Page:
Boundaries, as they say, are political; they can control people, but they cannot contain birds and beasts, fish and fowl, love and lyrics. Shanti Sharan’s father, Mr. Banerjee, who later started using the title that was given to him by the British – Roy Chowdhury – also moved to West Bengal with his family after the Partition. Shanti Sharan and Anjali met again. While they were apart, Anjali had completed her Bachelor of Arts in Bengali from Ashutosh College; Shanti Sharan in the meantime had been imprisoned by the British for five years. This time, their parents decided to take things in their own hands and arranged their marriage: an inter-caste, inter-class marriage – Shanti Sharan was the son of Bengali Brahmin zamindar; the Senguptas were Baidyas and did government jobs; and this was in the 1950s.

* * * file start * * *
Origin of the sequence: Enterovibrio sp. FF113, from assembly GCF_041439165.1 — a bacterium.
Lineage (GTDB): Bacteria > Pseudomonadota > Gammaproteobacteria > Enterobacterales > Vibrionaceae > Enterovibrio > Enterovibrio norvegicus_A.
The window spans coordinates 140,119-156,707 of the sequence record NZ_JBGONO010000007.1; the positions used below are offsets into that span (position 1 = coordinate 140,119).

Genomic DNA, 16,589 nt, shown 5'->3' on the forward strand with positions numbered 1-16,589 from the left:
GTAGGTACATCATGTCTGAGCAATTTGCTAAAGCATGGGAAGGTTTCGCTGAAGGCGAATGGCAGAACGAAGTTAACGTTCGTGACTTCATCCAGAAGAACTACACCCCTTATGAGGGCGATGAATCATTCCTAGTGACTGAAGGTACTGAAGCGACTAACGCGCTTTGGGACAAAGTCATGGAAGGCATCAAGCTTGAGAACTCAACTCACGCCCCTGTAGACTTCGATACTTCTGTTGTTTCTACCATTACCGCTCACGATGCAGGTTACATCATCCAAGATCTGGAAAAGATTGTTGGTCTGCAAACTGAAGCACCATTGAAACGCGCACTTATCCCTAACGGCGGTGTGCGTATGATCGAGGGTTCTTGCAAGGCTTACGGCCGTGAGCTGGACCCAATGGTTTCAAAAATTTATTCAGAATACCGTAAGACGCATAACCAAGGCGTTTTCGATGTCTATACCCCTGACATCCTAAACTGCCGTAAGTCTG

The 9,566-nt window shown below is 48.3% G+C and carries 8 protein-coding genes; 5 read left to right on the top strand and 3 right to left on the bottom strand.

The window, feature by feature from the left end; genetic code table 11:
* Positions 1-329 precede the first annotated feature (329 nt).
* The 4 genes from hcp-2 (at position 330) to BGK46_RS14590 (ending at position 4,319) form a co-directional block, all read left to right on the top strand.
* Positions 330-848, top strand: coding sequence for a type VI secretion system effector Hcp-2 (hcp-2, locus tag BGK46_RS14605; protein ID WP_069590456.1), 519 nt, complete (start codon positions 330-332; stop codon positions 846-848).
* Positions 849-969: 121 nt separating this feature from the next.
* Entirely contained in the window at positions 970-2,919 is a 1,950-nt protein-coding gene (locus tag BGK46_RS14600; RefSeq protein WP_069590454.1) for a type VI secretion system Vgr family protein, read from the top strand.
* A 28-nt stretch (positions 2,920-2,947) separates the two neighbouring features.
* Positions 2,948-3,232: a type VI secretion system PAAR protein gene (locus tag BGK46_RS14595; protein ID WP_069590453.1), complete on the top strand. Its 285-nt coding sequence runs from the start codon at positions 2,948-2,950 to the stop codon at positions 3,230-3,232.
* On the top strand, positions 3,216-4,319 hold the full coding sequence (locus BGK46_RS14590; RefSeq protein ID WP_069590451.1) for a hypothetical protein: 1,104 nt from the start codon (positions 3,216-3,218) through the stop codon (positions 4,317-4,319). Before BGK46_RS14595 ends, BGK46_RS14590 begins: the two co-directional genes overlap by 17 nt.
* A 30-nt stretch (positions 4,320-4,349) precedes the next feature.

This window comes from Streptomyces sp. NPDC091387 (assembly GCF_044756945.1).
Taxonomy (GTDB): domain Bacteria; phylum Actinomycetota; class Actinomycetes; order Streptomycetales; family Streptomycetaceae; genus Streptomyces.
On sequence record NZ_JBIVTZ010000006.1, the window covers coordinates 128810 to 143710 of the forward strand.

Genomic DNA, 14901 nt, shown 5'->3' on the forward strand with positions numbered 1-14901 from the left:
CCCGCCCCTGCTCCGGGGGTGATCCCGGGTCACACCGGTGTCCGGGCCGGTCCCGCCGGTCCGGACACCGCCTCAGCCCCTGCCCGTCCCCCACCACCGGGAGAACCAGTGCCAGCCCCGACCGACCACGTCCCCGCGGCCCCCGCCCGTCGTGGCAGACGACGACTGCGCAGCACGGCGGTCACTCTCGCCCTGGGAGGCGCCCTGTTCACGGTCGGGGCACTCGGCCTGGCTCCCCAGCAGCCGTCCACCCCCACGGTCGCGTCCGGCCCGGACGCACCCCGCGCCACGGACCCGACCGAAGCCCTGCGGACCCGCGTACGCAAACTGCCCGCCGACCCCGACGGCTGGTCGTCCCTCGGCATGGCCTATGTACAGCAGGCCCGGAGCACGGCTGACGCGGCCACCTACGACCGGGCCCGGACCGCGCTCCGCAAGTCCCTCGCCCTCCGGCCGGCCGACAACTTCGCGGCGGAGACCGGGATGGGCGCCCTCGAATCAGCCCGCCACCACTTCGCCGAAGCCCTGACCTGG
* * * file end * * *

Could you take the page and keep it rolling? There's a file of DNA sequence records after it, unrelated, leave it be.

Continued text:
The young couple gave birth to three daughters and brought them up as best as they could. Living in their second floor apartment on Ripon Street, Calcutta, they sent their daughters to Pratt Memorial School, one of the premiere English medium institutions of the city, because they wanted modern, progressive education for their daughters. Anjali, even after Independence, continued to be a part of the Freedom Fighters’ Movement which demanded that the district of Khulna be included in the Indian polis. She later went on to complete her Master of Arts in Bengali, from the University of Calcutta, while bringing up her children and managing her family. Eventually, along with her husband Shanti Sharan, she received the Tamrapatra and the Freedom Fighters’ Pension from Smt. Indira Gandhi.